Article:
In 2005, then-pastor Rev. Joseph Shea hired Purghart to head the parish school as part of an ambitious 10-year plan to grow Holy Family from a small community operation to an elite college preparatory institution that would attract top students from across the region.
At the time, the high school was pulling students from less than two dozen local schools, Purghart said. The curriculum included two advanced placement courses, and about 60% of seniors were being accepted to four-year institutions. In addition, the school was a financial burden on Holy Family Catholic Church.
"Financially, the school was hurting," Purghart said. "The parish needed to support the school in many ways, and [Shea] wanted us to be fiscally independent and be able to run the budget on our own, free of the parish."
The principal set about attracting dollars, inviting representatives from numerous foundations on site to introduce them to the mission of the school. She also tapped students, parents, alumnae and community members through the school's annual fund campaign.
The results allowed for more than $1 million in renovations and construction projects during the last six years, including the new Performing Arts Consortium, new bathrooms and a new multi-media library. The school also now has $3 million in reserves, officials said.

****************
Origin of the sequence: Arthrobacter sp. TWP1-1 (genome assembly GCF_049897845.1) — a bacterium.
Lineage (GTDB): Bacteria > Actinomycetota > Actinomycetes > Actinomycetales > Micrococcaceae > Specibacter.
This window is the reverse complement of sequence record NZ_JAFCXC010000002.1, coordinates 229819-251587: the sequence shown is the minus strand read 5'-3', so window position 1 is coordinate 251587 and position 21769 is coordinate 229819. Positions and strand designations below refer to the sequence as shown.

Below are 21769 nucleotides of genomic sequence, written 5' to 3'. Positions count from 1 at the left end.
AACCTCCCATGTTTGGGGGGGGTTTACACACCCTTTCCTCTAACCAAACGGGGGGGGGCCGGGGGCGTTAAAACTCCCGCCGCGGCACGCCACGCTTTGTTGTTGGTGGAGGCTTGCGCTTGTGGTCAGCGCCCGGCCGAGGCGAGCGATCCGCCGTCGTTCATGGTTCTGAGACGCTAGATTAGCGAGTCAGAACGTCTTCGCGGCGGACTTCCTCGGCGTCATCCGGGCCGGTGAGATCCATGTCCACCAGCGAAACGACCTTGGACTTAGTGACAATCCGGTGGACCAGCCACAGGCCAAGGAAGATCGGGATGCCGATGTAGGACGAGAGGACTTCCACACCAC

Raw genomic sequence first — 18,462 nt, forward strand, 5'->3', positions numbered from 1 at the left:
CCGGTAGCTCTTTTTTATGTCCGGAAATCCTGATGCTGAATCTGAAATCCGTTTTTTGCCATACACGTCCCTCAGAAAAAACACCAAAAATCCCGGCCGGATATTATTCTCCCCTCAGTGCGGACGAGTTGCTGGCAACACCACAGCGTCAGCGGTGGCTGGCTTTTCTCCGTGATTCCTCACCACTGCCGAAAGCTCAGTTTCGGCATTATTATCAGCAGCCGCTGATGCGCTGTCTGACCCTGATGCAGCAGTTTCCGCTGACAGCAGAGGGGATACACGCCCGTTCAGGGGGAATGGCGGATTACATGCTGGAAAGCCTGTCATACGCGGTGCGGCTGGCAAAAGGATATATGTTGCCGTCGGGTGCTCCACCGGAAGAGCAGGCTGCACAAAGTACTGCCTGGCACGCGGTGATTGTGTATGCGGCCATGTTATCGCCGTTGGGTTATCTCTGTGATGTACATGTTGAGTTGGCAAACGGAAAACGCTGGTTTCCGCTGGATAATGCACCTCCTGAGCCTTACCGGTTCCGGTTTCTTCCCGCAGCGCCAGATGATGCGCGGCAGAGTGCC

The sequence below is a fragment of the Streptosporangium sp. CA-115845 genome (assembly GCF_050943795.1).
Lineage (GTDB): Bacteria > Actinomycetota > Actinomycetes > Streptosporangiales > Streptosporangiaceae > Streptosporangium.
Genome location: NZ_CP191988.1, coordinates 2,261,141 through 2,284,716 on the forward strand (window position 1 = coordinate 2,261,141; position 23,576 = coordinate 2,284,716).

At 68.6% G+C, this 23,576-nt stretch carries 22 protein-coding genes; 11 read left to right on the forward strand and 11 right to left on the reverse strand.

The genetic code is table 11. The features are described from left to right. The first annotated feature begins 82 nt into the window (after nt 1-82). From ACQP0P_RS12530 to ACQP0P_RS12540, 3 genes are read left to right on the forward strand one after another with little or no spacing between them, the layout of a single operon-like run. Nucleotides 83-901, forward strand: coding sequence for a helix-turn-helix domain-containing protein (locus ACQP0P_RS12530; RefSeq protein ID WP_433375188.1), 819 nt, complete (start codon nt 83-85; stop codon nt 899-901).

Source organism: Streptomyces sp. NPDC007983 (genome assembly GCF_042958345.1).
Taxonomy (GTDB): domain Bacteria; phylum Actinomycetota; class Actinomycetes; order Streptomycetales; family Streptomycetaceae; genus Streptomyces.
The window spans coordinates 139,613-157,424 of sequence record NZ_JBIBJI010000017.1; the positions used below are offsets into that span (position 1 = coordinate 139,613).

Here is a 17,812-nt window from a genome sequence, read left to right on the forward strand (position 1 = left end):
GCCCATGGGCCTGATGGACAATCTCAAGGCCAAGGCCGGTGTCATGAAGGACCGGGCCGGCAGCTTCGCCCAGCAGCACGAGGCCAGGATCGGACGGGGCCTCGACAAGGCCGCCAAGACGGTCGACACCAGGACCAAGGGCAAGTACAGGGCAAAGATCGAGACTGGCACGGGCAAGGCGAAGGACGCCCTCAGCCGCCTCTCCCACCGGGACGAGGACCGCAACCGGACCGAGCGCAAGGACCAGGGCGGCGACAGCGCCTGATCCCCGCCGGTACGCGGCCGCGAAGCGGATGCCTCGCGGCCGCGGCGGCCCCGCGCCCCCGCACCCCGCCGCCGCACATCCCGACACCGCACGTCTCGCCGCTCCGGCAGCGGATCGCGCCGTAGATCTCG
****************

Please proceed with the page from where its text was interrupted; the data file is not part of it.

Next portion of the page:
"The finances are in great shape, and much of the [campus] has been spruced up," said current pastor Rev. James Bevacqua.
Purghart also reworked the school's curriculum to make Holy Family students more competitive during the college admissions process. There are now 15 advanced placement classes offered to its 240 students.
About 87% of seniors are accepted to four-year institutions, and 100% of seniors go on to college, whether a four-year school or a community college, Purghart said.
The school now draws its students from more than 40 schools from all over Southern California. Tuition for the 2010-11 school year was $7,100. Holy Family gives out $350,000 in scholarships annually, benefiting 54% of its students.
O'Sullivan comes to Holy Family with nearly two decades experience in Catholic education, including 10 years at the Notre Dame Academy, an all-girls school in West Los Angeles.
The incoming principal praised her predecessor, noting that Purghart has pulled together a strong staff and upgraded the school's technology infrastructure — all while cutting costs. She said she hopes to build on the momentum, while also strengthening the school's ties with the Sisters of Charity of the Blessed Virgin Mary, the Catholic religious order that founded the school.
"The energy and spirit within the parish is just fantastic," O'Sullivan said.